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Treatment for Viral Fever in Children

Viral fever is a condition characterized by fever caused by viruses. Children, especially toddlers, are prone to this condition. Therefore, it’s essential for parents to quickly equip themselves with basic information about viral fever to comprehensively safeguard their child’s health. In the following article, Thu Cuc TCI shares insights into recognizing signs and treating viral fever in young children. Don’t miss out, parents!

1. Viral Fever in Children: Causes, Signs, and Symptoms

1.1. Specific Causes of Viral Fever in Children

Viral fever in children can stem from various viruses. Some examples of common viruses causing viral fever include Rhinovirus, Influenza virus, Respiratory Syncytial virus (RSV), Enterovirus, etc.

Causes of Viral Fever in Children

Rhinovirus can cause viral fever.

1.2. Recognizing Signs and Symptoms of Viral Fever in Children

Viral fever in children often presents a range of symptoms. Below are some key symptoms when a child has viral fever:

  • Fever: Fever is the primary symptom of viral fever, identified when the child’s body temperature exceeds the normal range, typically above 37.5°C.
  • Headache, body aches: Children with viral fever may experience headaches and body aches.
  • Sore throat, difficulty swallowing: Viruses can cause throat inflammation, leading to sore throat and difficulty swallowing.
  • Coughing: Coughing is a common symptom of viral fever.
  • Runny nose, nasal congestion: Some viruses not only cause fever but also result in a runny nose and nasal congestion.
  • Nausea and vomiting: Some children with viral fever may experience nausea and vomiting.
  • Fatigue: Children with viral fever may become more tired and lethargic than usual.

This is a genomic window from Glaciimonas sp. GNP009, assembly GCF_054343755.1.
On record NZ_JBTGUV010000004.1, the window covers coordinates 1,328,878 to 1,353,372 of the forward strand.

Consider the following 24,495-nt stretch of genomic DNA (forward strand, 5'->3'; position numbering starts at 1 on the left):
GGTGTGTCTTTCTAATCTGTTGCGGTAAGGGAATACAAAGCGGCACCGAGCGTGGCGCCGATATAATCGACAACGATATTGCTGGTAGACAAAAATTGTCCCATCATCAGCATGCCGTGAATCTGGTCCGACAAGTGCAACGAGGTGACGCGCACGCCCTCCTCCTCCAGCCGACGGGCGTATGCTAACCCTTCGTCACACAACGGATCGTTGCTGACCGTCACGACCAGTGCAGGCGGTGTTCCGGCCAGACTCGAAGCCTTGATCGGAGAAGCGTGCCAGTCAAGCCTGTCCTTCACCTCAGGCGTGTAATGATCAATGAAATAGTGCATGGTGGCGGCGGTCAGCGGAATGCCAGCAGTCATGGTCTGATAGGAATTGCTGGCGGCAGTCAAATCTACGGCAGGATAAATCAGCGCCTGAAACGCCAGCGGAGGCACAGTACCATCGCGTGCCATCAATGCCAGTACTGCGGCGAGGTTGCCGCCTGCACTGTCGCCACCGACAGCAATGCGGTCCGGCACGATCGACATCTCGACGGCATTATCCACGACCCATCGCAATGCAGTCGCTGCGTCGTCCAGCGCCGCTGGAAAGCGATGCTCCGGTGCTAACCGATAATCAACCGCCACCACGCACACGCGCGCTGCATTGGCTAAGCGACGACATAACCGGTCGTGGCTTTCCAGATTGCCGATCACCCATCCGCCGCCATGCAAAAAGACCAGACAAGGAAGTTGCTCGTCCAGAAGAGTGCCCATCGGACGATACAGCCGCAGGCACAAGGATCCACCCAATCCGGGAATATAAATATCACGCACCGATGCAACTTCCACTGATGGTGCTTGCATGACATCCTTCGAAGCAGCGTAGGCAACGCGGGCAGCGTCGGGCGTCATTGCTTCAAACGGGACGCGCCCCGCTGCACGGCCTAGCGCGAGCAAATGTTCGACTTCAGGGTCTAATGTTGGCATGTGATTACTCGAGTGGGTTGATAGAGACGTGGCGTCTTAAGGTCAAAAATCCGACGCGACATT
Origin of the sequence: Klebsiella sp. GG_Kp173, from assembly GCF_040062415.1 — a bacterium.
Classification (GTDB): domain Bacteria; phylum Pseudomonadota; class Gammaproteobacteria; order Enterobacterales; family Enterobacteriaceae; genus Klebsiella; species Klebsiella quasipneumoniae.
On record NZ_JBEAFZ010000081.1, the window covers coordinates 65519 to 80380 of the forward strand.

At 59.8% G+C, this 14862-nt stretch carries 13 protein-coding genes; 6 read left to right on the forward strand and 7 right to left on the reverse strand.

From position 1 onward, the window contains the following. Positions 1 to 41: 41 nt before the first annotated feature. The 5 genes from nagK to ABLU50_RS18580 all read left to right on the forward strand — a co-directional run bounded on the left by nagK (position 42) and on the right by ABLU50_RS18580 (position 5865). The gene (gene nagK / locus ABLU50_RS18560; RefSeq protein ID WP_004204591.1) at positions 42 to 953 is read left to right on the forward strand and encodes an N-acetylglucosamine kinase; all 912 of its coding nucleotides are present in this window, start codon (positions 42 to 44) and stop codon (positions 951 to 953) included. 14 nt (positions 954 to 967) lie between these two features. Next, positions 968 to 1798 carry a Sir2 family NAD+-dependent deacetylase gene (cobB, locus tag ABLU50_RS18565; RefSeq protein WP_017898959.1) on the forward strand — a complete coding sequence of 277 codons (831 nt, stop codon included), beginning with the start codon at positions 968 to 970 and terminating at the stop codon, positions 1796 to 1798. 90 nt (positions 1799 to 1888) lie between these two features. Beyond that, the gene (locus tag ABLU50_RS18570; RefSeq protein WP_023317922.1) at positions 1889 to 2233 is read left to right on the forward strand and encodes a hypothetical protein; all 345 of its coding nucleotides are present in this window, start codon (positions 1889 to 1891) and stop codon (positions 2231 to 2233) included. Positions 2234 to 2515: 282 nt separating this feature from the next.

Symptoms of Viral Fever in Children

    Fever is the primary symptom of viral fever

1.3. Complications of Viral Fever in Children

Viral fever in children can lead to complications. The severity of complications depends on the virus causing the illness and the child’s overall health. Some common complications of viral fever in children include:

  • Dehydration: Children with viral fever can quickly become dehydrated due to high fever and/or vomiting, especially if the child refuses to drink supplemental fluids.
  • Febrile seizures: Some children with viral fever may experience febrile seizures. While this condition is often not dangerous, frequent recurrence could predispose to neurological disorders like epilepsy, attention-deficit/hyperactivity disorder (ADHD), etc.
  • Respiratory infections: Viral fever can adversely affect the respiratory system, causing respiratory infections, including pneumonia—a potentially dangerous respiratory condition.
  • Cardiac issues: Viral fever can lead to cardiac problems, especially if the child has a history of such issues.
  • Meningitis: The most dangerous complication of viral fever is meningitis.

2. Treating Viral Fever in Children

Treating viral fever in children focuses on symptom relief and providing favorable conditions for the body to effectively combat the virus. Important considerations in treating viral fever that parents should remember and ensure their child follows include: using antipyretic and pain-relief medications, adequate fluid intake, proper nutrition, and sufficient rest. Among these, the most crucial is administering antipyretic and pain-relief medications and ensuring adequate fluid intake.